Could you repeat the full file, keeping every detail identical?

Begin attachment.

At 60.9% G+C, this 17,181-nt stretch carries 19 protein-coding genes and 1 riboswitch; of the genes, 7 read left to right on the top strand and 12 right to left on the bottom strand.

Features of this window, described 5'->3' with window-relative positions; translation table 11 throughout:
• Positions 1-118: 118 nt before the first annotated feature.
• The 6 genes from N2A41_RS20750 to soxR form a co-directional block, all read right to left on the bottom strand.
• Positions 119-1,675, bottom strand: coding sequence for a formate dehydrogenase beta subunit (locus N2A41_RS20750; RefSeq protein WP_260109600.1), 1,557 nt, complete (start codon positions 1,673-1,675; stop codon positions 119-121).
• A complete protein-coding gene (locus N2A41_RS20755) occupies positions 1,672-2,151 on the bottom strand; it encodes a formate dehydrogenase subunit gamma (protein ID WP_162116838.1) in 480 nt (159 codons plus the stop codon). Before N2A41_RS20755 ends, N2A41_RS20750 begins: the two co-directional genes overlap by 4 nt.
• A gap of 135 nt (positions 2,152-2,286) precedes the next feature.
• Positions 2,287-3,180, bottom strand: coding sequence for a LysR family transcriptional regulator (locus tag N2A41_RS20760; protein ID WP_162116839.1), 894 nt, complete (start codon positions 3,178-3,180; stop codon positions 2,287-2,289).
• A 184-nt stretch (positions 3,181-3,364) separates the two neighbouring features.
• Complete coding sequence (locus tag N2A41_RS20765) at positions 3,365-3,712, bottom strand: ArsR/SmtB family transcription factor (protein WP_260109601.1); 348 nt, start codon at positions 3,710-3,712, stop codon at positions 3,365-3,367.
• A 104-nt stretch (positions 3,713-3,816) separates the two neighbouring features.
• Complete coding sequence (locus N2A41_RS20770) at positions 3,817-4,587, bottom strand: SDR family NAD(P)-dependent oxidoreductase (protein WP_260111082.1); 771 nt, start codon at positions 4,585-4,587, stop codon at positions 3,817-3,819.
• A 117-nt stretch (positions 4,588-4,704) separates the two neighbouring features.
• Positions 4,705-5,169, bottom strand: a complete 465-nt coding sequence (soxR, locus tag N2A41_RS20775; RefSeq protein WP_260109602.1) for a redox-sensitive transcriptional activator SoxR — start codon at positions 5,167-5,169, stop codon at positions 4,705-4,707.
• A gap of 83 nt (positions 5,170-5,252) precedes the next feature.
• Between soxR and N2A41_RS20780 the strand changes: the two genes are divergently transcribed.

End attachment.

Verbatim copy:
At 60.9% G+C, this 17,181-nt stretch carries 19 protein-coding genes and 1 riboswitch; of the genes, 7 read left to right on the top strand and 12 right to left on the bottom strand.

Features of this window, described 5'->3' with window-relative positions; translation table 11 throughout:
• Positions 1-118: 118 nt before the first annotated feature.
• The 6 genes from N2A41_RS20750 to soxR form a co-directional block, all read right to left on the bottom strand.
• Positions 119-1,675, bottom strand: coding sequence for a formate dehydrogenase beta subunit (locus N2A41_RS20750; RefSeq protein WP_260109600.1), 1,557 nt, complete (start codon positions 1,673-1,675; stop codon positions 119-121).
• A complete protein-coding gene (locus N2A41_RS20755) occupies positions 1,672-2,151 on the bottom strand; it encodes a formate dehydrogenase subunit gamma (protein ID WP_162116838.1) in 480 nt (159 codons plus the stop codon). Before N2A41_RS20755 ends, N2A41_RS20750 begins: the two co-directional genes overlap by 4 nt.
• A gap of 135 nt (positions 2,152-2,286) precedes the next feature.
• Positions 2,287-3,180, bottom strand: coding sequence for a LysR family transcriptional regulator (locus tag N2A41_RS20760; protein ID WP_162116839.1), 894 nt, complete (start codon positions 3,178-3,180; stop codon positions 2,287-2,289).
• A 184-nt stretch (positions 3,181-3,364) separates the two neighbouring features.
• Complete coding sequence (locus tag N2A41_RS20765) at positions 3,365-3,712, bottom strand: ArsR/SmtB family transcription factor (protein WP_260109601.1); 348 nt, start codon at positions 3,710-3,712, stop codon at positions 3,365-3,367.
• A 104-nt stretch (positions 3,713-3,816) separates the two neighbouring features.
• Complete coding sequence (locus N2A41_RS20770) at positions 3,817-4,587, bottom strand: SDR family NAD(P)-dependent oxidoreductase (protein WP_260111082.1); 771 nt, start codon at positions 4,585-4,587, stop codon at positions 3,817-3,819.
• A 117-nt stretch (positions 4,588-4,704) separates the two neighbouring features.
• Positions 4,705-5,169, bottom strand: a complete 465-nt coding sequence (soxR, locus tag N2A41_RS20775; RefSeq protein WP_260109602.1) for a redox-sensitive transcriptional activator SoxR — start codon at positions 5,167-5,169, stop codon at positions 4,705-4,707.
• A gap of 83 nt (positions 5,170-5,252) precedes the next feature.
• Between soxR and N2A41_RS20780 the strand changes: the two genes are divergently transcribed.